KYIV (Reuters) - A Ukrainian pharmaceutical company backed by a prominent Russian-leaning opposition figure has applied for state approval to make Russia’s Sputnik V COVID-19 vaccine, a sensitive move given toxic relations between Kyiv and Moscow.
The two countries have been at loggerheads since Russia’s annexation of Crimea from Ukraine in 2014 and involvement in a conflict in Ukraine’s eastern Donbass region which Kyiv says has killed 14,000 people.
Ukraine’s government has played down the prospects of approving the Sputnik V vaccine quickly, if at all.
Health Minister Maksym Stepanov told Reuters the issue was being used as “political PR” by some forces and as part of Russia’s “hybrid warfare” against Ukraine.
Ukrainian pharmaceutical firm Biolik said in a statement on its website it had applied to register Gam-COVID-Vac, also known as Sputnik V, in Ukraine. Russia on Saturday floated the idea of holding clinical trials in Ukraine.
“I am not going to assess the chances of the Biolik company,” Stepanov said by phone. “It would be very mild to say that we are not sure about the Russian vaccine. We do not know how the research was carried out.”
Biolik’s application has been promoted by the Ukrainian opposition politician Viktor Medvedchuk, an ally of Russian President Vladimir Putin.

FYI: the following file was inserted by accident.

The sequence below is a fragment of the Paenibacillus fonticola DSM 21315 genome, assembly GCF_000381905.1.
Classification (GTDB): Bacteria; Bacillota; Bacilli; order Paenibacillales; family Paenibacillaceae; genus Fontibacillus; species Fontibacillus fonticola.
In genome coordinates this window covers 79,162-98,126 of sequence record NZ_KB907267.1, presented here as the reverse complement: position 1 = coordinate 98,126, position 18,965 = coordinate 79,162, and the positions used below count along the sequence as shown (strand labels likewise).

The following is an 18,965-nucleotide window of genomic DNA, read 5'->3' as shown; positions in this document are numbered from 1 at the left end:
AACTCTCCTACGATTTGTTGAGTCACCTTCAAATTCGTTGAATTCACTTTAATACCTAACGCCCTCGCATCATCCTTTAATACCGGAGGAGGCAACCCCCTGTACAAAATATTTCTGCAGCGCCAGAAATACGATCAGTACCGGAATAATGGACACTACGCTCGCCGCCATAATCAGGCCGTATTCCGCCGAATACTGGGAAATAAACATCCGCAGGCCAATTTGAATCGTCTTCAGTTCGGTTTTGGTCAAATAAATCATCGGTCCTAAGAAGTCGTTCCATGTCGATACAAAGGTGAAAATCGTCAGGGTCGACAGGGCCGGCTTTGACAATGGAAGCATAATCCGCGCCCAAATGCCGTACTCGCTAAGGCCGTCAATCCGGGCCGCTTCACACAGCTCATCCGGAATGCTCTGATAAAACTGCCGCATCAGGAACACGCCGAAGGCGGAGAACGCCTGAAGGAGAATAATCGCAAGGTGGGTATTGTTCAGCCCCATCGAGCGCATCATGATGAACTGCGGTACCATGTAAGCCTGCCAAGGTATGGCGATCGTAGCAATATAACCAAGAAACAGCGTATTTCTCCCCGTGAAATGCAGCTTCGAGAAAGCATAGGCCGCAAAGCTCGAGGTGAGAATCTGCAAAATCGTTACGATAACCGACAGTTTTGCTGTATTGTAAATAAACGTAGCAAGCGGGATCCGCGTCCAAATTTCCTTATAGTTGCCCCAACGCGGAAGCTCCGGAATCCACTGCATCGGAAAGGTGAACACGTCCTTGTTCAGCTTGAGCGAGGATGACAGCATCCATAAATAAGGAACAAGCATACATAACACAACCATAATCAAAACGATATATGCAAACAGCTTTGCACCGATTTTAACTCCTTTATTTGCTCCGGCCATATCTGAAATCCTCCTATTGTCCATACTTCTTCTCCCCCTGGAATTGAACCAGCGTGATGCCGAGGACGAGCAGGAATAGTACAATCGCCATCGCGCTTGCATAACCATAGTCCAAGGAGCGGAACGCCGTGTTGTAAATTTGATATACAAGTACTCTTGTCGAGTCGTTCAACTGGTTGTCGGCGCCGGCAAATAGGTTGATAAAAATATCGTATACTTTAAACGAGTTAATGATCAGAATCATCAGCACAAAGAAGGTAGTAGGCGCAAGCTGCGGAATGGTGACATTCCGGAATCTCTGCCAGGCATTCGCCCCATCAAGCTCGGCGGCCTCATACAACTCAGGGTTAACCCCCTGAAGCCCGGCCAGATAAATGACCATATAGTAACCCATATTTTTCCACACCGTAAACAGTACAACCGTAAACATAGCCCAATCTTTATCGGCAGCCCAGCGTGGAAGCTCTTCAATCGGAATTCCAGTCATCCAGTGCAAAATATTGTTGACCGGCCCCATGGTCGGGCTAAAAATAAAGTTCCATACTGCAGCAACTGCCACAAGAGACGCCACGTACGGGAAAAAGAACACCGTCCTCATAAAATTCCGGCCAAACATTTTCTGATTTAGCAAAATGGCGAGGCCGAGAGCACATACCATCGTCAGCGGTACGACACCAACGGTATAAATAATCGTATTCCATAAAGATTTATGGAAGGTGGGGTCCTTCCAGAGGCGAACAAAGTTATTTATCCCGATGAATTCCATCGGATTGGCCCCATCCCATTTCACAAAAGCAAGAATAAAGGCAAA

Deputy Health Minister Viktor Lyashko was quoted by Interfax news agency as saying Ukraine would only use vaccines that had finished clinical trials. Sputnik V is still undergoing Phase III trials.
Ukrainian President Volodymyr Zelenskiy told the New York Times last month that the vaccine would be used in Russia’s “information war” against Ukraine.
But he was also quoted as saying “...it is impossible to explain to Ukrainian society why not take the vaccine from Russia if America and Europe do not give you the vaccine. It is impossible to explain that to anyone who dies.”
Zelenskiy’s government expects to receive COVID-19 vaccines from China and the global COVAX scheme for poorer nations to fight the pandemic.
Stepanov said Ukraine would sign more contracts with trusted manufacturers in the near future.
Writing by Matthias Williams. Editing by Mark Potter
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